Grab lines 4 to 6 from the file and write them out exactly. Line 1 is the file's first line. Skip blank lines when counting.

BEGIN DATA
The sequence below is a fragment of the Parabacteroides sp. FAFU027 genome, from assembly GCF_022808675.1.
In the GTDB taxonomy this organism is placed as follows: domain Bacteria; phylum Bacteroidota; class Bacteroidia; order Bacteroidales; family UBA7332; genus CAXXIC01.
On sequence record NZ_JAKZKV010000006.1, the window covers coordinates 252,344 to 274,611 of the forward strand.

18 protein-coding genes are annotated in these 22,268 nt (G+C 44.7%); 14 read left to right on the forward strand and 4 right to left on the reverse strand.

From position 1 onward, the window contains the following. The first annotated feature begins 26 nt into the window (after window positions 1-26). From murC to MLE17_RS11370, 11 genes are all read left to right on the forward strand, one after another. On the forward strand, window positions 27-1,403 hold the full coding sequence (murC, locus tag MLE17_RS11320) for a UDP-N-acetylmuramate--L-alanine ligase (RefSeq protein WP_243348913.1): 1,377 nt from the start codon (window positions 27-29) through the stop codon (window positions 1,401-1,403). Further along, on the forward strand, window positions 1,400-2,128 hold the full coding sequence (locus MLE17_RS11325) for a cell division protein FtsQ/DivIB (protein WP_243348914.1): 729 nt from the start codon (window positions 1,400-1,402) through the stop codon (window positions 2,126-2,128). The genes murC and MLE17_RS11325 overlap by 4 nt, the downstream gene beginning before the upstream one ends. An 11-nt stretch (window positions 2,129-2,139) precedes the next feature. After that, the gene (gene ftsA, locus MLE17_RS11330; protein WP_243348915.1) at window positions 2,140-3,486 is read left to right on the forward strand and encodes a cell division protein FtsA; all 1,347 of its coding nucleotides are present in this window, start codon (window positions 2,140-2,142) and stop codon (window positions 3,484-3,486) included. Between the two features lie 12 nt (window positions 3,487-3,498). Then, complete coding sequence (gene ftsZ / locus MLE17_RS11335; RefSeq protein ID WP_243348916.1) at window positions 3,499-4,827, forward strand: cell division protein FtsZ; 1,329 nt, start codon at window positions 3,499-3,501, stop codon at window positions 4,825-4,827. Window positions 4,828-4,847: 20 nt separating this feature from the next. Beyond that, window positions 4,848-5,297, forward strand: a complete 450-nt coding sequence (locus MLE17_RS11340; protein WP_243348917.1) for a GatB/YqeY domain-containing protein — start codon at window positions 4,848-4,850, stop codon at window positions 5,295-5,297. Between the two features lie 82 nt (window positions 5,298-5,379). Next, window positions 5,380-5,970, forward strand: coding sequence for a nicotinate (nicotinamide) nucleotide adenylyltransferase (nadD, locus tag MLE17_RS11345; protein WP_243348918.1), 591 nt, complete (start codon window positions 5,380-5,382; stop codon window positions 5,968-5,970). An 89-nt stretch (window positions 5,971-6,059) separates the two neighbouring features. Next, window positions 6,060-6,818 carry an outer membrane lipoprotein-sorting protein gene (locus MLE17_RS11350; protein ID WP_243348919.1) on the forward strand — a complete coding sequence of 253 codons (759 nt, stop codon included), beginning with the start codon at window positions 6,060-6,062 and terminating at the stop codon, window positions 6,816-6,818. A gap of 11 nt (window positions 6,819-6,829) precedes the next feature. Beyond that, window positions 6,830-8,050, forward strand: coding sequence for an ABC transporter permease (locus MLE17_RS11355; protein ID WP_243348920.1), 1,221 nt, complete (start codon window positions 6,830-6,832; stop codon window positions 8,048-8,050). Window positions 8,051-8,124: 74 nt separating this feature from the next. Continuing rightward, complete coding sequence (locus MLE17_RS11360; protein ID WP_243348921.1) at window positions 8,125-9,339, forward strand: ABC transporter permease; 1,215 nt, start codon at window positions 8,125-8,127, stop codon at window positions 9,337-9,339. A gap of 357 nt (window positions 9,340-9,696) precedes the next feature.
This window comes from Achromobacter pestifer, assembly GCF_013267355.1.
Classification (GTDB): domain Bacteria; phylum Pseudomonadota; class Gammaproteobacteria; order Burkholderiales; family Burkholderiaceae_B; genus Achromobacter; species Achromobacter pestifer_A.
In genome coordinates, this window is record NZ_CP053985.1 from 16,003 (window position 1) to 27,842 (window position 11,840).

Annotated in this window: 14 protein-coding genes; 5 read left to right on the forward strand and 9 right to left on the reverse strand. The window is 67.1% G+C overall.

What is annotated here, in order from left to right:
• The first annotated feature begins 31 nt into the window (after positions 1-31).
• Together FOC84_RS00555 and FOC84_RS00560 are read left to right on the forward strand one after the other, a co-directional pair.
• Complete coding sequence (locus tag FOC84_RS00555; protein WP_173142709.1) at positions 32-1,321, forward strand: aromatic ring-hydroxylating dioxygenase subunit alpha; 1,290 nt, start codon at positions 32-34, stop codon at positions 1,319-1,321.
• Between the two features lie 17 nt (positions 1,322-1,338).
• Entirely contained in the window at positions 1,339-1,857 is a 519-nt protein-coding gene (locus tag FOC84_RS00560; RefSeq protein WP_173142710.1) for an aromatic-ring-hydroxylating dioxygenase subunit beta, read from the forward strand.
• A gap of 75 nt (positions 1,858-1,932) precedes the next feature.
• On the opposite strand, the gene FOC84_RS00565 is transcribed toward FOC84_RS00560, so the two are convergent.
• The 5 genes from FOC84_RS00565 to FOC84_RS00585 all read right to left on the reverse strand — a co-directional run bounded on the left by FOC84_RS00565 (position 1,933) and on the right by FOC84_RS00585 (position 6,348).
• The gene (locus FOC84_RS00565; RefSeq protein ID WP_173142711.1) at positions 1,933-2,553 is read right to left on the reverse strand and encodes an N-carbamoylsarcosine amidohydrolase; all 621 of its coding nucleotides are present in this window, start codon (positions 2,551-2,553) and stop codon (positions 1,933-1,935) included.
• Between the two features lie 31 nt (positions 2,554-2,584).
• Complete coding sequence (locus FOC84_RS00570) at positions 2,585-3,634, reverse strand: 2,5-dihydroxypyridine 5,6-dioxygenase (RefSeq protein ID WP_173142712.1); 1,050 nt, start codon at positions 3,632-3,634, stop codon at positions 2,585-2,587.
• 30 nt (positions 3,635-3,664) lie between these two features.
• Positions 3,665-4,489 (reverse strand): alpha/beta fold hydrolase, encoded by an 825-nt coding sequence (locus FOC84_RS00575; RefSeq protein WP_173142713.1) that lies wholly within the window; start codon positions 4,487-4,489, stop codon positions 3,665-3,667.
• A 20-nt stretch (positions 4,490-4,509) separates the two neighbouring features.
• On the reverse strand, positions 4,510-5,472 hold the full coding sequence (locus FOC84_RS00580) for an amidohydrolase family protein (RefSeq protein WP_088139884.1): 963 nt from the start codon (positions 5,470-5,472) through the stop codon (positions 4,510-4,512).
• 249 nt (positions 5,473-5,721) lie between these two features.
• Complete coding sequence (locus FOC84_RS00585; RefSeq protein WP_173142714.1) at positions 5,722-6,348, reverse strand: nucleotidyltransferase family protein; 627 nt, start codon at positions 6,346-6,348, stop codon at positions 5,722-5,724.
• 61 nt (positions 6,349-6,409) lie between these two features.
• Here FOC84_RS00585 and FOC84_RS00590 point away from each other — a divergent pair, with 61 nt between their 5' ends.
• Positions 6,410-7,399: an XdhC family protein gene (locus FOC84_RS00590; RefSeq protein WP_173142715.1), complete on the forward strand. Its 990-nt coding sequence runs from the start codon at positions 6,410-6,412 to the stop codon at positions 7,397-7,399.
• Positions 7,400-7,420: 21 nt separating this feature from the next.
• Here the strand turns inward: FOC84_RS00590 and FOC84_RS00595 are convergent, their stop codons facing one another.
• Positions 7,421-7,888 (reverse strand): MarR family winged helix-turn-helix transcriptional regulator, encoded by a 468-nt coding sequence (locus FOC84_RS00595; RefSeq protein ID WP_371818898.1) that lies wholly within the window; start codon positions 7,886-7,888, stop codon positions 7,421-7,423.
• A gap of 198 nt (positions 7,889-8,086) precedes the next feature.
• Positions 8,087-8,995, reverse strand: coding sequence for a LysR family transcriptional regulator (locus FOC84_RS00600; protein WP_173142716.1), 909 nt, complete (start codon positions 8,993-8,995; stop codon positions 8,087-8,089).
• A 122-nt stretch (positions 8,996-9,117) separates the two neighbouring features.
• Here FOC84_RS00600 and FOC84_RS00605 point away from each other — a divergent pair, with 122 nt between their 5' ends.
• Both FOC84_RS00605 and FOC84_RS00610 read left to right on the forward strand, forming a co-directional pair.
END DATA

18 protein-coding genes are annotated in these 22,268 nt (G+C 44.7%); 14 read left to right on the forward strand and 4 right to left on the reverse strand.

From position 1 onward, the window contains the following. The first annotated feature begins 26 nt into the window (after window positions 1-26). From murC to MLE17_RS11370, 11 genes are all read left to right on the forward strand, one after another. On the forward strand, window positions 27-1,403 hold the full coding sequence (murC, locus tag MLE17_RS11320) for a UDP-N-acetylmuramate--L-alanine ligase (RefSeq protein WP_243348913.1): 1,377 nt from the start codon (window positions 27-29) through the stop codon (window positions 1,401-1,403). Further along, on the forward strand, window positions 1,400-2,128 hold the full coding sequence (locus MLE17_RS11325) for a cell division protein FtsQ/DivIB (protein WP_243348914.1): 729 nt from the start codon (window positions 1,400-1,402) through the stop codon (window positions 2,126-2,128). The genes murC and MLE17_RS11325 overlap by 4 nt, the downstream gene beginning before the upstream one ends. An 11-nt stretch (window positions 2,129-2,139) precedes the next feature. After that, the gene (gene ftsA, locus MLE17_RS11330; protein WP_243348915.1) at window positions 2,140-3,486 is read left to right on the forward strand and encodes a cell division protein FtsA; all 1,347 of its coding nucleotides are present in this window, start codon (window positions 2,140-2,142) and stop codon (window positions 3,484-3,486) included. Between the two features lie 12 nt (window positions 3,487-3,498). Then, complete coding sequence (gene ftsZ / locus MLE17_RS11335; RefSeq protein ID WP_243348916.1) at window positions 3,499-4,827, forward strand: cell division protein FtsZ; 1,329 nt, start codon at window positions 3,499-3,501, stop codon at window positions 4,825-4,827. Window positions 4,828-4,847: 20 nt separating this feature from the next. Beyond that, window positions 4,848-5,297, forward strand: a complete 450-nt coding sequence (locus MLE17_RS11340; protein WP_243348917.1) for a GatB/YqeY domain-containing protein — start codon at window positions 4,848-4,850, stop codon at window positions 5,295-5,297. Between the two features lie 82 nt (window positions 5,298-5,379). Next, window positions 5,380-5,970, forward strand: coding sequence for a nicotinate (nicotinamide) nucleotide adenylyltransferase (nadD, locus tag MLE17_RS11345; protein WP_243348918.1), 591 nt, complete (start codon window positions 5,380-5,382; stop codon window positions 5,968-5,970). An 89-nt stretch (window positions 5,971-6,059) separates the two neighbouring features. Next, window positions 6,060-6,818 carry an outer membrane lipoprotein-sorting protein gene (locus MLE17_RS11350; protein ID WP_243348919.1) on the forward strand — a complete coding sequence of 253 codons (759 nt, stop codon included), beginning with the start codon at window positions 6,060-6,062 and terminating at the stop codon, window positions 6,816-6,818. A gap of 11 nt (window positions 6,819-6,829) precedes the next feature. Beyond that, window positions 6,830-8,050, forward strand: coding sequence for an ABC transporter permease (locus MLE17_RS11355; protein ID WP_243348920.1), 1,221 nt, complete (start codon window positions 6,830-6,832; stop codon window positions 8,048-8,050). Window positions 8,051-8,124: 74 nt separating this feature from the next. Continuing rightward, complete coding sequence (locus MLE17_RS11360; protein ID WP_243348921.1) at window positions 8,125-9,339, forward strand: ABC transporter permease; 1,215 nt, start codon at window positions 8,125-8,127, stop codon at window positions 9,337-9,339. A gap of 357 nt (window positions 9,340-9,696) precedes the next feature.
This window comes from Achromobacter pestifer, assembly GCF_013267355.1.